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Twitter reacts to AAP ‘Odd, Even’ formula

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New Delhi: In a bid to curb rising pollution, the AAP government on Friday decided that odd and even number vehicles will ply on alternate days in Delhi from January 1, official sources said.

The decision, taken at a meeting presided over by Chief Minister Arvind Kejriwal, will not apply to CNG-driven buses, taxis and auto-rickshaws but will cover vehicles entering Delhi from other states too.

The Delhi High Court on Thursday said that living in Delhi was “akin to living in a gas chamber”, asking the central and city government to act strongly to curb pollution and present “comprehensive action” plans to combat it.

The Delhi government has also decided to shut down south Delhi’s Badarpur power plant, one of the coal-based plants of the NTPC. The government will also launch a web-based App which people can use to report about polluting vehicles in the capital.

On Twitter, however, Arvind Kejriwal government’s move to reduce pollution apparently received little support with the majority of the people reacting cynically, wondering how the authorities would execute the decision on the ground.

Here’s how Twitter reacted to AAP government’s ‘Odd-Even’ formula.

[socialpoll id=”2314018″]

(With inputs from IANS)

(Image courtesy: Huffington Post)

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Biggest Ocean Polluters Named to be Coca-Cola, Pepsi, Nestle: Study

Eighty per cent of the 8.3 billion metric tonnes of plastic produced since 1950 was still present in the environment, mainly in the oceans.

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Coca-Cola,¬†Pepsi¬†and¬†Nestle¬†are among the companies that contribute most to ocean¬†pollution¬†with single-use plastics, according to a study presented on Tuesday by the “Break Free¬†from Plastic” initiative.

The environmental movement, launched in 2016, has helped clear the coasts of 42 countries around the world of discarded plastics.

“These brand audits offer undeniable proof of the role that corporations play in perpetuating the global¬†plastic¬†pollution¬†crisis,” said Von Hernandez, the¬†Global Coordinator¬†of¬†Break Free¬†From Plastic, at the presentation of the study in¬†Manila.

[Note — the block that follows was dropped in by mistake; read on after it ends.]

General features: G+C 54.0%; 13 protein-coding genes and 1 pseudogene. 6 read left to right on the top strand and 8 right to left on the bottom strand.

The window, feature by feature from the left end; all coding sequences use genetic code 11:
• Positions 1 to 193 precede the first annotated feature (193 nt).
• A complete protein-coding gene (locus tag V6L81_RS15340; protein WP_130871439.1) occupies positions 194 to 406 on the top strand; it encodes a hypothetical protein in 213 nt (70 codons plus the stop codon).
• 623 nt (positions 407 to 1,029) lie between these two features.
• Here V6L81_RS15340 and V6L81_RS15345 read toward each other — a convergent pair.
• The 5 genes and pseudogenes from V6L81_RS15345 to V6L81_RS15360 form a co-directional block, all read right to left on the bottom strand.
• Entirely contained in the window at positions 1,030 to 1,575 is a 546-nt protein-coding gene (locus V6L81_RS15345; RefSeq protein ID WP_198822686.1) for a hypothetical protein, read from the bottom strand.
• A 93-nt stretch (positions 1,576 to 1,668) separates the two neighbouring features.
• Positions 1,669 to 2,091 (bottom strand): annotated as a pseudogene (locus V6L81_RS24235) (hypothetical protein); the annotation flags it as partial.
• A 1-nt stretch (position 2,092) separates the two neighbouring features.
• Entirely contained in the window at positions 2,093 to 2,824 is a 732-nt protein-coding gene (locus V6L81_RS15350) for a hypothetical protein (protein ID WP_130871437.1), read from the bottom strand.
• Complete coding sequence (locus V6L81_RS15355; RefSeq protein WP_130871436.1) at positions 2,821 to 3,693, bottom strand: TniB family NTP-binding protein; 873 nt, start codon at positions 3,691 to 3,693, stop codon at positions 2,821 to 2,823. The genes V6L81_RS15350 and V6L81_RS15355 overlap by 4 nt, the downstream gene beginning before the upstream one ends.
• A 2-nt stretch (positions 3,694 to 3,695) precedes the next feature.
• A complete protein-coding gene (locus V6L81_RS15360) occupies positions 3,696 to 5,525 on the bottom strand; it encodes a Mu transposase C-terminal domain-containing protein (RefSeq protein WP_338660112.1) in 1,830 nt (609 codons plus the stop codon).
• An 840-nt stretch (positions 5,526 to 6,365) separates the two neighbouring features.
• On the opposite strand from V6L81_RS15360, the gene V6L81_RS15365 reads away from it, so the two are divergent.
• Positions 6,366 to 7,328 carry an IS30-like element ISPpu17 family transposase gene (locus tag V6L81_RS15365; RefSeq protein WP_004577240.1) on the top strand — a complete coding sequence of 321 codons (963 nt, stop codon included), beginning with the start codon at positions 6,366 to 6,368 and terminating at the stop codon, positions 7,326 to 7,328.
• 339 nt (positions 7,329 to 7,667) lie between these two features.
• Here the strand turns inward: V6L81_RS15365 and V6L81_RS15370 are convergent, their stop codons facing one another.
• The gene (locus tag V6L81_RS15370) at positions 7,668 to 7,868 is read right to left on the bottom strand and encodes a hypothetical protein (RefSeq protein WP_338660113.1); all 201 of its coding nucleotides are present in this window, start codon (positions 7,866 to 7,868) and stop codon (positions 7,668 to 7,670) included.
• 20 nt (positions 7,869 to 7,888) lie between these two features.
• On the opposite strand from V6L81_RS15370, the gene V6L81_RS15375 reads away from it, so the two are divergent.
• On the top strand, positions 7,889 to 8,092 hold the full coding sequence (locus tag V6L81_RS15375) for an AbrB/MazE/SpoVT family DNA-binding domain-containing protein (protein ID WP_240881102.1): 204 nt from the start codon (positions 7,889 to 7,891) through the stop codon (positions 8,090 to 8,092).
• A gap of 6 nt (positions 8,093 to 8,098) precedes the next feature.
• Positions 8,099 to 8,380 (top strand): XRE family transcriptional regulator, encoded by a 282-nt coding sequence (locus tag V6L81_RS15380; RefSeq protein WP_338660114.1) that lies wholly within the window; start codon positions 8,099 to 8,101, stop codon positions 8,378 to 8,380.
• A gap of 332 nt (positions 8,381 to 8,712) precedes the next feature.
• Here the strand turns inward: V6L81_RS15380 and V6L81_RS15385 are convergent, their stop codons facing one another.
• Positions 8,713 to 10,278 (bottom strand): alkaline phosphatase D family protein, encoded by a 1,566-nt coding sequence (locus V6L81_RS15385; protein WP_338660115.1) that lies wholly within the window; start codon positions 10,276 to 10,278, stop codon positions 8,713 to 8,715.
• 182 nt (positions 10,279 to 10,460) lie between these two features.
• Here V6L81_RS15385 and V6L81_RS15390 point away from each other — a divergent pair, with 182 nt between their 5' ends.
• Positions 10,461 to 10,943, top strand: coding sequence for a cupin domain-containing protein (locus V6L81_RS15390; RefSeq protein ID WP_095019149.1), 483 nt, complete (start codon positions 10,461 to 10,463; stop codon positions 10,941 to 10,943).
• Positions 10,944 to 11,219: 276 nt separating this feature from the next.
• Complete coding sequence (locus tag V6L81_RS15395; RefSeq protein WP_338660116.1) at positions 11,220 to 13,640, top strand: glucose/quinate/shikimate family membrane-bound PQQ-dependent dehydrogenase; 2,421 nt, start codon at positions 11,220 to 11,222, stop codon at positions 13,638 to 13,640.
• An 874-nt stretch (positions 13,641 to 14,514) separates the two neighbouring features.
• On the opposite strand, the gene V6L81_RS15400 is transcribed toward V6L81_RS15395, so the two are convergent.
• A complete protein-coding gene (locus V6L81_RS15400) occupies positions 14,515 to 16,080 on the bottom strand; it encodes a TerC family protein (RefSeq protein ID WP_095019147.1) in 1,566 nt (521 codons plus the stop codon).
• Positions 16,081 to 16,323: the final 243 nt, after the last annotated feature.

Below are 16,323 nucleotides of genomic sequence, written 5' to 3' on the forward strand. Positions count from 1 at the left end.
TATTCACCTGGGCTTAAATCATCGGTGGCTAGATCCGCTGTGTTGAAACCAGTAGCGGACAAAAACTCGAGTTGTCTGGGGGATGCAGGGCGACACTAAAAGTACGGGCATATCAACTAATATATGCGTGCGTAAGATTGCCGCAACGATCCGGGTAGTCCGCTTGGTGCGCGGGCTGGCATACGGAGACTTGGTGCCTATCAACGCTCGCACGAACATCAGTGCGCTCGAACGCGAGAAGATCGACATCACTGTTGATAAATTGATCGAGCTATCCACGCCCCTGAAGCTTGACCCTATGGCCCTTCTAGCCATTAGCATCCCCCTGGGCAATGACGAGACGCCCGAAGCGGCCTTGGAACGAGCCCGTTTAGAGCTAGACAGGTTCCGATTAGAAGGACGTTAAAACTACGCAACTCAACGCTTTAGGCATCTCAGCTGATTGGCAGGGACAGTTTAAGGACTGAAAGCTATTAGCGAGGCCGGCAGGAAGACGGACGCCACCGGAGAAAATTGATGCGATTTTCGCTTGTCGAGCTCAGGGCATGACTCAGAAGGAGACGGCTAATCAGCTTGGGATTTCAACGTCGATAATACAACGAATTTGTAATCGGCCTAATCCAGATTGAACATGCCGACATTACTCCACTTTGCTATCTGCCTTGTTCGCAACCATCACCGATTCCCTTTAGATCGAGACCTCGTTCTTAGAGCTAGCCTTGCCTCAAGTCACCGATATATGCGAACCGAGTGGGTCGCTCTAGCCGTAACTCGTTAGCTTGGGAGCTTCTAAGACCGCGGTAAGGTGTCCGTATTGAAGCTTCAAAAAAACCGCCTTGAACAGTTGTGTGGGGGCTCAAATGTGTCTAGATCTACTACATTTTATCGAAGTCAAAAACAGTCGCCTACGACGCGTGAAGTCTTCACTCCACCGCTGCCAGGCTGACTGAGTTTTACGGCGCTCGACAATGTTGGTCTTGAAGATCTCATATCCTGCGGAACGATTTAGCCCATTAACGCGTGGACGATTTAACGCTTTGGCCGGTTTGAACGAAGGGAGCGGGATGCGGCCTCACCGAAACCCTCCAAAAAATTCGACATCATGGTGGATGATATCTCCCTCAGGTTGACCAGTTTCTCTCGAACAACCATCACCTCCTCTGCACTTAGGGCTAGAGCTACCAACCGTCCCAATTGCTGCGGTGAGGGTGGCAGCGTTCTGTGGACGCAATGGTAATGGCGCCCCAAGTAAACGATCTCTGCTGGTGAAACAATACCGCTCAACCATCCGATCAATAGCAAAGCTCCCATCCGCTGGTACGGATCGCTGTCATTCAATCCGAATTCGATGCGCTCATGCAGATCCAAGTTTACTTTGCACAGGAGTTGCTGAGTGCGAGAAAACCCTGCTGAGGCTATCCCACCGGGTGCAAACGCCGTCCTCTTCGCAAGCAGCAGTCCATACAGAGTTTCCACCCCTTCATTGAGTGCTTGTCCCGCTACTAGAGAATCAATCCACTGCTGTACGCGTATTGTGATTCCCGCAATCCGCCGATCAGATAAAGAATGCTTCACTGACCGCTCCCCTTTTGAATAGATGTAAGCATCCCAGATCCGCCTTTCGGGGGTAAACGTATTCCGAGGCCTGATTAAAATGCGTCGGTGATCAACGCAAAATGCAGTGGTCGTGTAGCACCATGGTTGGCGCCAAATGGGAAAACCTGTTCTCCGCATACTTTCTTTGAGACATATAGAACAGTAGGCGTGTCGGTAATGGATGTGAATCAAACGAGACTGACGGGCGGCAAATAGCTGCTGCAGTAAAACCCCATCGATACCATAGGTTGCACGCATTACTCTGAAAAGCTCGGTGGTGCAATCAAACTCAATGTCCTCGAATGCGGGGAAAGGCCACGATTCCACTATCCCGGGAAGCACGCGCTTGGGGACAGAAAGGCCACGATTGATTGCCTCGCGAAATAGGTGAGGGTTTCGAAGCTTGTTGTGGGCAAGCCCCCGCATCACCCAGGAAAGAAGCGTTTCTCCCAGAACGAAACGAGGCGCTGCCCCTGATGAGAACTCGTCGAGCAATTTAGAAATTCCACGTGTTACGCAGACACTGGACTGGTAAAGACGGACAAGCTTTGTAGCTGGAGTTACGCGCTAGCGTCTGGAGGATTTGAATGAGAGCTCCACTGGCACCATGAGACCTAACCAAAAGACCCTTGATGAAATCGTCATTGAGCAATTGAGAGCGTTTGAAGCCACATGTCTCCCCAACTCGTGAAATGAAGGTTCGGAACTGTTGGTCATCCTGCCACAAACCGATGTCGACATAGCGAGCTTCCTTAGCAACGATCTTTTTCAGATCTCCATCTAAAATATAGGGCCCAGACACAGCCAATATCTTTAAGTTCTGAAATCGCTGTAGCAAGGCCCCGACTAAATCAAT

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Plastic pollution, Pixabay

Between September 9 and 15, over 10,000 volunteers carried out 239 plastic cleaning actions on coasts and other natural environments in 42 countries, Efe news reported.

They collected more than 187,000 pieces of plastic, of which more than 65 per cent were from products by Coca-Cola, Pepsi and Nestle. But companies such as Danone, Mondelez, Procter & Gamble, and Unilever, among others, were also mentioned in the report.

“The companies have a choice to make. They can be part of the problem or they can be part of the solution”,¬†Hernandez¬†told¬†Efe.

“If they continue the use of problematic and unnecessary¬†plastic¬†packaging they are just encouraging more production and more pollution”.

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Coca Cola is known to spend a huge amount of money on its advertisement campaigns. Wikimedia Common

Around 100,000 pieces of plastic collected were made of materials like polystyrene, PVC (polyvinyl chloride), PET (polyethylene terephthalate) or the film of single-use plastic that were not biodegradable, the report said.

Plastic production has reached 320 million metric tonnes per year and is expected to grow by 40 per cent over the next decade, which will exponentially increase the release of greenhouse gases. Ninety per cent of plastics are produced from fossil fuels and pollutants.

“We must act now to demand that corporate brands reject their overpackaging habit in order to meaningfully reverse the demand for new plastic,” said¬†Hernandez.

The study said that these large corporations must take responsibility for polluting the environment, as production of plastics exposes harmful substances to communities living near factories and pollutes foods and products contained in plastic wraps.

Also Read: Use Every Resources To Help in Climate Change: Scientists

Eighty per cent of the 8.3 billion metric tonnes of plastic produced since 1950 was still present in the environment, mainly in the oceans, according to studies cited in the “Break Free¬†From Plastic” report.

Since then, only 9 per cent of that plastic had been properly recycled and 12 per cent incinerated. (IANS)